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How to Use a Planisphere

Updated on January 24, 2018
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An avid camper and hiker as well as writer and astronomy lover, Jose Juan Gutierrez has always been inspired by the sky

Planisphere

Planisphere
Planisphere | Source

Star Chart for your Latitude

A planisphere is an instrument consisting of two adjustable disks; one disk contains the map of stars in the sky, and the other is an opaque circular adjustable overlay with a transparent window through which a portion of the sky will be visible for a particular time and date. Both disks rotate on a common pivot. By rotating one of the disks one can find the stars and constellations of any day of the year.

The star chart depicts the brightest stars, The 12 Zodiacal Constellations, and some deep-sky objects, including a few galaxies and Messier objects. Planispheres are designed so that one can find the right planisphere for a given latitude of the globe. For instance, A 30° latitude planisphere will show the stars, constellations and other sky features that are up in the sky for that latitude of the world.

To compare the star chart with the stars above in your area, you have to choose one for your latitude. for example. A planisphere latitude 40 North latitude can work if you live in Los Angeles latitude 34, New York latitude 40, Madrid latitude 41. If you live in Mexico latitude 19, Calcutta latitude 22, Osaka latitude 34, and so on. For those living in the southern part of the world, a planisphere showing the right degrees will work, for example a 30° South latotude will be fine for Chile, Argentina and south Africa.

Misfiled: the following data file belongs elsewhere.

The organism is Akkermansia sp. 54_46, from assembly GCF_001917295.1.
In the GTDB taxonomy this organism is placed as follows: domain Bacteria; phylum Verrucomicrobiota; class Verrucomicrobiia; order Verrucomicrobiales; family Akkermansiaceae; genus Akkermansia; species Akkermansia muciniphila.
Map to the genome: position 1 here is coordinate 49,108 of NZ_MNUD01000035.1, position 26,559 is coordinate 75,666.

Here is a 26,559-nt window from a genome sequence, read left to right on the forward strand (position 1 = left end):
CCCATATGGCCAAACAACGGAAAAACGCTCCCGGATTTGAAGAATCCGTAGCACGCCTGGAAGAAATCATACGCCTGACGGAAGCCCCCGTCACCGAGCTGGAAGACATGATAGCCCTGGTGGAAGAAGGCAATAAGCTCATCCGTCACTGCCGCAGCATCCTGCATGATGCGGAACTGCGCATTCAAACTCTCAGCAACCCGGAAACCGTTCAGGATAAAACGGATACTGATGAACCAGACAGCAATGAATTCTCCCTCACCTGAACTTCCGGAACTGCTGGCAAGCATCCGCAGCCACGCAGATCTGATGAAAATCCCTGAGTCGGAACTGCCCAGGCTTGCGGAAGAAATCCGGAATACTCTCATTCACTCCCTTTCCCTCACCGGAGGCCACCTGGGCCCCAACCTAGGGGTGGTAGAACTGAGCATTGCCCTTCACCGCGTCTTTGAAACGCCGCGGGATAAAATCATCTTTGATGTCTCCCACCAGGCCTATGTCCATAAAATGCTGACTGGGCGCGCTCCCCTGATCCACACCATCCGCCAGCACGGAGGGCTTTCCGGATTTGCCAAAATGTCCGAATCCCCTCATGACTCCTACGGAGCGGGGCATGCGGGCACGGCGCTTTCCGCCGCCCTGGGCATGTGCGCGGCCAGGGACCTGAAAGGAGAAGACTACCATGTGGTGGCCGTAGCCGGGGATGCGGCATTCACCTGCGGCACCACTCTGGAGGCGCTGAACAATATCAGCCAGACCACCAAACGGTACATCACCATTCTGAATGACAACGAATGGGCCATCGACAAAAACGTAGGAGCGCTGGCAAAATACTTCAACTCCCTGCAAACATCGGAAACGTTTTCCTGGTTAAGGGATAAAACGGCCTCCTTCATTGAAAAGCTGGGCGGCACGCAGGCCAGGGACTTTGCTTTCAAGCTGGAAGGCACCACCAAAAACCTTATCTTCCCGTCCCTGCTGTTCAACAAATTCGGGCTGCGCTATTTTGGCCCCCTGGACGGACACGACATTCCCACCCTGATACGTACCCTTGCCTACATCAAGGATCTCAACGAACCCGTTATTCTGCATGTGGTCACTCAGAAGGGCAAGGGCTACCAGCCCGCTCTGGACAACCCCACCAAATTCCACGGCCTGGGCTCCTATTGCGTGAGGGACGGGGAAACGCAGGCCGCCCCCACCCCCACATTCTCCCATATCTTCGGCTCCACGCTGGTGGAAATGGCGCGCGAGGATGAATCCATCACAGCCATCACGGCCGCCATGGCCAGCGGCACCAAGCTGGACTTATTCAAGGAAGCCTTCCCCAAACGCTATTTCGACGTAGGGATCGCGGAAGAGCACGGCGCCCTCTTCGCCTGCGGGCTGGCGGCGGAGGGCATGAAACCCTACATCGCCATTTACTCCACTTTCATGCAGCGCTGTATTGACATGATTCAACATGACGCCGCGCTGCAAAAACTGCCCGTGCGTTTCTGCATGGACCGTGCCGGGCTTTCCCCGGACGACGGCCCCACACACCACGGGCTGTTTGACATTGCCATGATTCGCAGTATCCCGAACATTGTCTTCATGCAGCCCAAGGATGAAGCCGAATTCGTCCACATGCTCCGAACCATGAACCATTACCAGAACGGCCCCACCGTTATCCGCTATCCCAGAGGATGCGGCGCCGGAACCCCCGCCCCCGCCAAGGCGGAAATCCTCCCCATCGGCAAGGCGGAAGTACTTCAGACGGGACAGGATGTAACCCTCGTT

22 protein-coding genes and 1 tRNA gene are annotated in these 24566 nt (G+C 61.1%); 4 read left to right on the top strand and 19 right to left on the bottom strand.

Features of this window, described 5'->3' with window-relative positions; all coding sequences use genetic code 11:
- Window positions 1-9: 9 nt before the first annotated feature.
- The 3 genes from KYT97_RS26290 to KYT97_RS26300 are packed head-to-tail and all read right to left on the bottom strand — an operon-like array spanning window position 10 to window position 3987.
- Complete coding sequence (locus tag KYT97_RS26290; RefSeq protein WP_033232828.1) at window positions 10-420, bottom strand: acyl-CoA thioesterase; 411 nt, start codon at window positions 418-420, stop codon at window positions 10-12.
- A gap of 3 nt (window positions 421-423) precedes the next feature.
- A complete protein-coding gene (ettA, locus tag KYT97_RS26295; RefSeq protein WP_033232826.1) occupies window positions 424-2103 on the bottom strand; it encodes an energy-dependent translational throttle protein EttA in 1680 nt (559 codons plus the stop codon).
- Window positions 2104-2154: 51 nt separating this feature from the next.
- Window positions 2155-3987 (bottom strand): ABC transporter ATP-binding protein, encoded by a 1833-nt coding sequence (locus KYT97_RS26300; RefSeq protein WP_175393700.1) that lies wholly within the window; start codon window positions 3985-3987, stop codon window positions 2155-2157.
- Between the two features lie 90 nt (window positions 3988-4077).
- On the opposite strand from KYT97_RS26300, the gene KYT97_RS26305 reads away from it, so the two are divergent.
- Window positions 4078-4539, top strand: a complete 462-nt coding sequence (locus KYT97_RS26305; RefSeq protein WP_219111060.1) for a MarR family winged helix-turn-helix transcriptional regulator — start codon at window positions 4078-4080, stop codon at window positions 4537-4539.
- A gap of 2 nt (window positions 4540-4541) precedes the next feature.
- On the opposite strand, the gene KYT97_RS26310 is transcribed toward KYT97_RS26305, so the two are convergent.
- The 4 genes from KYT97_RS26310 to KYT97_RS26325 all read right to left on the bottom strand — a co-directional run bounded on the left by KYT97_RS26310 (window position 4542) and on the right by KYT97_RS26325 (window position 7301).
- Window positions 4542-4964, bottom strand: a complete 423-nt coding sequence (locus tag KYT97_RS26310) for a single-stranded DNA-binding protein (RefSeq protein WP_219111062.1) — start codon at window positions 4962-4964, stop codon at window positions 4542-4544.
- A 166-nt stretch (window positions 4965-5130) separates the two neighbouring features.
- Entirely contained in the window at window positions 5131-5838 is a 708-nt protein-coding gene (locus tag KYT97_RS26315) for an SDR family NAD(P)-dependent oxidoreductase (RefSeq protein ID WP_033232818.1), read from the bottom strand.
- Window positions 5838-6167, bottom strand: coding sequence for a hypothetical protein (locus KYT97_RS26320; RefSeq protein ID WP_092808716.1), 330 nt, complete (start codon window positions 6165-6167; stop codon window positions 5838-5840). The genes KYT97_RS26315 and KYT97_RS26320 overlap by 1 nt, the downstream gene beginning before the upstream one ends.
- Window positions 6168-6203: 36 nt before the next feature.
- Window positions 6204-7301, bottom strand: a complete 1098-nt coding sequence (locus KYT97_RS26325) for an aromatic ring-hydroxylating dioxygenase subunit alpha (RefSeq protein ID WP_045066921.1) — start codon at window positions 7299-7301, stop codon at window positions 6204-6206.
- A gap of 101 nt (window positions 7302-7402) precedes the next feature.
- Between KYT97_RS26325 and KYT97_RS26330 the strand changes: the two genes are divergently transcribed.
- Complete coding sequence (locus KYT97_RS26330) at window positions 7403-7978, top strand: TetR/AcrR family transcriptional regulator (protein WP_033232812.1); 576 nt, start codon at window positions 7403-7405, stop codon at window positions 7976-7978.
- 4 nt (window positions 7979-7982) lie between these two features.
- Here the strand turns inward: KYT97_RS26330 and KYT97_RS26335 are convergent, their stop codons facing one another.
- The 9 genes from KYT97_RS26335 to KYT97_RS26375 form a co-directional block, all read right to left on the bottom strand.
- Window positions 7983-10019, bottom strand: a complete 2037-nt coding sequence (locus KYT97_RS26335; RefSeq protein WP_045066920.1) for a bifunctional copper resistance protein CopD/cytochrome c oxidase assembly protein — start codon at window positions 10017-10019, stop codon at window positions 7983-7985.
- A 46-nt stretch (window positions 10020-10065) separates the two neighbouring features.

Western and Eastern horizons in a Planisphere

The twelve months of the year are marked on the rim of the star chart, and a twenty four hour cycle is marked on the rim of the upper disk overlay. The upper disk´s transparent window shows the North, South, East, and West horizons. There are two lines on the upper disk transparent window: one straight line from North to South, and one curved line from East to West. The point where these two lines cross each other represents the zenit (the highest point above your headin the sky).

To find the stars and other features for your area, you have to hold the planisphere directly above your head with the eastern and western horizons matching the real horizons in your area.

Planisphere-star chart

Planisphere-star chart
Planisphere-star chart | Source

The upper disk horizon window shows the visible part of the sky at any given moment. The vertical lines represent declination, and the horizontal lines represent right ascension. The star chart doesn´t show the positions of the planets, comets, and asteroids. You may consult the annual astronomical guides or magazines.

Planispheres can be obtained at specialized stores or they can be ordered from an astronomer´s site. They can also be made at home. There are some good tutorials on the internet on how to make your own planisphere.

© 2012 Jose Juan Gutierrez

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